As the world has grown more interconnected, this is the new face of development. The days of hiring a contractor to build a road might still be relevant in some parts of Afghanistan, but, in reality, over the long-term, if we are going to end extreme poverty, unnecessary child death and widespread child hunger, we’re going to do it by bringing businesses with real supply chains, logistics capabilities, the capacity to invent new technologies and the determination to measure results, and work in partnership, to some of the farthest corners of the globe.
We have come a long way. USAID began supporting HIV/AIDS programs in Vietnam in the mid-1990s. USAID and its U.S. Government partner agencies work in collaboration with and through the Government of Vietnam at the national, provincial, and district levels in support of the National HIV/AIDS Strategy. USAID supports delivery prevention, care and treatment services, and advocacy for policies that will improve access to and the quality of HIV/AIDS services.
Honorable Speaker Ethuro, Honorable Governors, Honorable Members of Parliament and the Senate, Honorable Members of the East African Legislative Assembly, Honorable Assembly Speakers and Members, Government Officials, and members of civil society.
Ladies and gentlemen, it is an honor to be here with you today. As a representative of one member of the community of democracies, I am grateful for the opportunity to engage with you to discuss and compare notes on how to advance good governance. It is most certainly an evolving practice and one that gains by shared experiences.
On behalf of the USAID Kenya Mission Director, Karen Freeman, I extend my appreciation to you, Secretary Macharia, for the opportunity to mark the importance of World Breastfeeding Week.
Yesterday, the Senate marked I believe $1.7 billion for Feed the Future and everyone in this room has the right to know: Are these resources being used effectively? But we don’t even have the chance to try and prove that if you don’t make bold statements like you did yesterday that you will continue to support successful results oriented initiatives. So, thank you.
If the old model of development, or the more traditional model, was to hire a contractor to build a road, the new model is embedded in much of what the President saw and spoke about with respect to Feed the Future in priority countries: bringing together local farmers, businesses, policy reforms from government, a focus on measurement and results, and an absolute imperative that the resources we spend are in fact delivering significant results.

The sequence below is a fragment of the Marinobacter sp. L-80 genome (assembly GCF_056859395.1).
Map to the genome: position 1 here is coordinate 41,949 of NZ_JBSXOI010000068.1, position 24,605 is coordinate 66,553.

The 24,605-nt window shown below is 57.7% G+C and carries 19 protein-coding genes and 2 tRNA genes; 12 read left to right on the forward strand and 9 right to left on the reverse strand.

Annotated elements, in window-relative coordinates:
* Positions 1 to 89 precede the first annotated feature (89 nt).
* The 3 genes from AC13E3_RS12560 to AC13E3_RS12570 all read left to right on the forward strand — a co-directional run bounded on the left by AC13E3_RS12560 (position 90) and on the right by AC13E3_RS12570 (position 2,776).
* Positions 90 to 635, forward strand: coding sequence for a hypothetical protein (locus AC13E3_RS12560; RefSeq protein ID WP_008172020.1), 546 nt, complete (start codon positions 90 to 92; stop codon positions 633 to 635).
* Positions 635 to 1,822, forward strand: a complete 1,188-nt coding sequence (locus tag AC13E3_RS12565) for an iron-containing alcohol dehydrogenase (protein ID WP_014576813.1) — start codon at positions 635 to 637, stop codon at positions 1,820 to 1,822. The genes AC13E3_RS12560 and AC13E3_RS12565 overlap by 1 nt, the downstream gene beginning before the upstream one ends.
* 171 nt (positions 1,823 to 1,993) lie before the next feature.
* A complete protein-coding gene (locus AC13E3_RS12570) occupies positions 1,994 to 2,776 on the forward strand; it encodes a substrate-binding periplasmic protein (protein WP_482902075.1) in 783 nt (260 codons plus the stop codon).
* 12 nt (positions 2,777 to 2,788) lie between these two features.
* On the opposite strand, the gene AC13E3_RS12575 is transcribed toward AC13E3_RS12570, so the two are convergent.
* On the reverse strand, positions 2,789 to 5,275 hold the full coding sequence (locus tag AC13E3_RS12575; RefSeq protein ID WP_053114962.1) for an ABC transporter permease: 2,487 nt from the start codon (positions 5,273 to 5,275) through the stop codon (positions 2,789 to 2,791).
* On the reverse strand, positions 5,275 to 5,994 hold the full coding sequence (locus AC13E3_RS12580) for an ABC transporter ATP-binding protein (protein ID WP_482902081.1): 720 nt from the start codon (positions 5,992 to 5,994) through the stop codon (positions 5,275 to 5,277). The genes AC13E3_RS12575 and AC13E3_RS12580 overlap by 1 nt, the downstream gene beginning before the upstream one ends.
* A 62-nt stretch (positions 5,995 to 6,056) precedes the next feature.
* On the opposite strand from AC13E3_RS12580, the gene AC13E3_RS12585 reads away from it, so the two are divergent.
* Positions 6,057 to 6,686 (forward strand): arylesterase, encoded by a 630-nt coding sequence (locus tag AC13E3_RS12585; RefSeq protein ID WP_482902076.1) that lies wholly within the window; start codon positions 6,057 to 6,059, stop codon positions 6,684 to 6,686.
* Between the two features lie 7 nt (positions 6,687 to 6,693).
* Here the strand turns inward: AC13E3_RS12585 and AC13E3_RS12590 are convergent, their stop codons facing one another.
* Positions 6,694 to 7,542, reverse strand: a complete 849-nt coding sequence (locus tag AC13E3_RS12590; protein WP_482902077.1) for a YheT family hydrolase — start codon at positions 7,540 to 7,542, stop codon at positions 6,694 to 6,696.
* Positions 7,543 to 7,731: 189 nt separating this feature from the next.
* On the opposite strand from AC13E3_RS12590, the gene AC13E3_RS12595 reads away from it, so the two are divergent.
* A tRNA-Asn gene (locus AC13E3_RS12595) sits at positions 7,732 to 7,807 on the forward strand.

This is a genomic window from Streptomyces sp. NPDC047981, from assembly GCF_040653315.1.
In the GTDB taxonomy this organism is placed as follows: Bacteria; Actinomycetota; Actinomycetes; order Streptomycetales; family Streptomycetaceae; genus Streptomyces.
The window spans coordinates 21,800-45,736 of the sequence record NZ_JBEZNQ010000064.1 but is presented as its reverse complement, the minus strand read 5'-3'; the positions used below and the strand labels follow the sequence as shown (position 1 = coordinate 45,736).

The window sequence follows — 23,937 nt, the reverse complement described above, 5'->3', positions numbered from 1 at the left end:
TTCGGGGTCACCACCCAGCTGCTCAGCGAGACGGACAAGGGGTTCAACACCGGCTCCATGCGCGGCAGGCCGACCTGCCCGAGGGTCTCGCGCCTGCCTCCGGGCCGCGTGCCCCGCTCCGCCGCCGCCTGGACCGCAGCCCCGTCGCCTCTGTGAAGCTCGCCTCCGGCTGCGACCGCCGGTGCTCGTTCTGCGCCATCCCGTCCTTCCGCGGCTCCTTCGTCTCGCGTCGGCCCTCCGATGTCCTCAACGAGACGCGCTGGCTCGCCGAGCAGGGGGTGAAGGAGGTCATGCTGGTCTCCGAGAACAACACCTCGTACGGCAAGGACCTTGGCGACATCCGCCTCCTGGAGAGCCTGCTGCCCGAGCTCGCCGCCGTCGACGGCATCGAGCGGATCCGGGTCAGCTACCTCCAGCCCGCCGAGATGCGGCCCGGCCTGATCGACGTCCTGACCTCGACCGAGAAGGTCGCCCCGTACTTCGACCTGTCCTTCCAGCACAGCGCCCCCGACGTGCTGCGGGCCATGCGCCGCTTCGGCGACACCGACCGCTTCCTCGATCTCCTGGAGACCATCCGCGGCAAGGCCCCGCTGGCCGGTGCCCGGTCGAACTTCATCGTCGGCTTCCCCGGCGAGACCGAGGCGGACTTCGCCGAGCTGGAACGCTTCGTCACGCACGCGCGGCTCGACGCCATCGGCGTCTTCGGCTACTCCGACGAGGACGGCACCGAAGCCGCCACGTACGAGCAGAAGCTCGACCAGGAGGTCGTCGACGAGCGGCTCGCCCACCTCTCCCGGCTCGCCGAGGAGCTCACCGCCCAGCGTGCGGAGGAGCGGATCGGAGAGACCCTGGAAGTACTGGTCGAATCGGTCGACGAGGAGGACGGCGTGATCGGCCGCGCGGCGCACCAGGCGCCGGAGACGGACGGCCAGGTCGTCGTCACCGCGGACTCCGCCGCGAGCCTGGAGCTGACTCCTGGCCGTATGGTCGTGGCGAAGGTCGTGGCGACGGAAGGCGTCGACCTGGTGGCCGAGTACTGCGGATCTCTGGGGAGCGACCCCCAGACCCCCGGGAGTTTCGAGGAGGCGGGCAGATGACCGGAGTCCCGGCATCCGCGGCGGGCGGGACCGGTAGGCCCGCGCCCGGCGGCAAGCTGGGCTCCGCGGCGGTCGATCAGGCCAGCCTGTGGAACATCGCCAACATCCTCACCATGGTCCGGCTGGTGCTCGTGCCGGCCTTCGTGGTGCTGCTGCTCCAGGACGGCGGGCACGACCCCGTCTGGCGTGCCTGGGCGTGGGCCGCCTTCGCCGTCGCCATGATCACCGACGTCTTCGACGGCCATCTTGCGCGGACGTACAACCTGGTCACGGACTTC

I am very pleased to have the opportunity today to announce a program that underscores American long-term commitment to Afghanistan and specifically to Afghan women. It’s a partnership we call Promote. We aren’t setting our sights low. We aren’t scaling back our ambitions at this critical point in our history. The Promote Partnership will be the largest investment USAID has ever made to advance women in development.
• Honorable Minister of International Relations and Cooperation Nkoane-Mashabane,
• UNISA Vice Principal Phakeng,
• IEC Chairperson Moepya,
• Professor Gutto and Professor Teffo,
• Distinguished members of the diplomatic corps,
• Representatives of the IEC and UNISA,
• Participating election management officials from across Africa,
• Other distinguished guests. All protocol observed.
Your Excellency First Lady, Margaret Kenyatta
The Cabinet Secretary for Health Mr. James Macharia
Your Excellency, Governor Hassan Joho
Senator Ali Omar
Senator Harod Chepchumba
County Commissioners Nelson Marwa
Member of Parliament Nyali, Awiti Bollo
Other Members of parliament
Development partners, Ladies and Gentlemen
USAID under the U.S. Feed the Future Initiative supports the Government of Ethiopia’s Agricultural Growth Program with the goals of raising agricultural productivity, improving income earning opportunities for women and the rural poor, and spurring growth in rural areas. The attainment of these goals is to a very large extent, dependent upon the development of policies and systems that encourage resiliency and adaptation to climate changes, private-sector participation and investment, good and transparent governance, and none of these can happen without secure land tenure and property rights.
I am delighted to be here with you this morning to celebrate the launch of Ethiopia’s new National Nutrition Program. We are here today to mark a new phase in our common efforts to improve nutrition for all Ethiopians, particularly those most vulnerable - the young. I congratulate my Ethiopian colleagues for their hard work on developing the new National Nutrition Program and can assure you that the United States strongly supports the program and its objectives.
Last updated: July 30, 2015